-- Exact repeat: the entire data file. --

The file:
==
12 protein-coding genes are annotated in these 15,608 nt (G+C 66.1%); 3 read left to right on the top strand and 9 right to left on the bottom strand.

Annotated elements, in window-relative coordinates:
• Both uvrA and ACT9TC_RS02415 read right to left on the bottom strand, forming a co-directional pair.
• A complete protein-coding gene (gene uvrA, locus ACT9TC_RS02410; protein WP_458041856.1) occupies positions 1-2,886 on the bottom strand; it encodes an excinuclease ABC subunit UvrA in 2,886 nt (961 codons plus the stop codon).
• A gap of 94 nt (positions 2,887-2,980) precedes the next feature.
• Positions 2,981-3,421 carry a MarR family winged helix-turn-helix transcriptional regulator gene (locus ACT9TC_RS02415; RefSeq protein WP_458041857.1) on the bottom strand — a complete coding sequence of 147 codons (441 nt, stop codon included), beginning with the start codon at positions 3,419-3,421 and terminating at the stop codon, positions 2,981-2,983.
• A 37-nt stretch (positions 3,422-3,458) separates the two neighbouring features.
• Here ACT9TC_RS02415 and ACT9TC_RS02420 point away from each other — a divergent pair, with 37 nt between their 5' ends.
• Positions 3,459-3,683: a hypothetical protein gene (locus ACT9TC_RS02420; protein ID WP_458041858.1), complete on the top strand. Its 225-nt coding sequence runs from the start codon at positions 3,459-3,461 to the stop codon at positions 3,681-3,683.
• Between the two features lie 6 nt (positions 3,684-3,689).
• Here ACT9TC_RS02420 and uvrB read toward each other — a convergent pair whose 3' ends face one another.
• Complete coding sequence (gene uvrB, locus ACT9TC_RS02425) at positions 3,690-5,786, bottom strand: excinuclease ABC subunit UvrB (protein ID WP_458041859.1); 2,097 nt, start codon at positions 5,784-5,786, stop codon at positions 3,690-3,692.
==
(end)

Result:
12 protein-coding genes are annotated in these 15,608 nt (G+C 66.1%); 3 read left to right on the top strand and 9 right to left on the bottom strand.

Annotated elements, in window-relative coordinates:
• Both uvrA and ACT9TC_RS02415 read right to left on the bottom strand, forming a co-directional pair.
• A complete protein-coding gene (gene uvrA, locus ACT9TC_RS02410; protein WP_458041856.1) occupies positions 1-2,886 on the bottom strand; it encodes an excinuclease ABC subunit UvrA in 2,886 nt (961 codons plus the stop codon).
• A gap of 94 nt (positions 2,887-2,980) precedes the next feature.
• Positions 2,981-3,421 carry a MarR family winged helix-turn-helix transcriptional regulator gene (locus ACT9TC_RS02415; RefSeq protein WP_458041857.1) on the bottom strand — a complete coding sequence of 147 codons (441 nt, stop codon included), beginning with the start codon at positions 3,419-3,421 and terminating at the stop codon, positions 2,981-2,983.
• A 37-nt stretch (positions 3,422-3,458) separates the two neighbouring features.
• Here ACT9TC_RS02415 and ACT9TC_RS02420 point away from each other — a divergent pair, with 37 nt between their 5' ends.
• Positions 3,459-3,683: a hypothetical protein gene (locus ACT9TC_RS02420; protein ID WP_458041858.1), complete on the top strand. Its 225-nt coding sequence runs from the start codon at positions 3,459-3,461 to the stop codon at positions 3,681-3,683.
• Between the two features lie 6 nt (positions 3,684-3,689).
• Here ACT9TC_RS02420 and uvrB read toward each other — a convergent pair whose 3' ends face one another.
• Complete coding sequence (gene uvrB, locus ACT9TC_RS02425) at positions 3,690-5,786, bottom strand: excinuclease ABC subunit UvrB (protein ID WP_458041859.1); 2,097 nt, start codon at positions 5,784-5,786, stop codon at positions 3,690-3,692.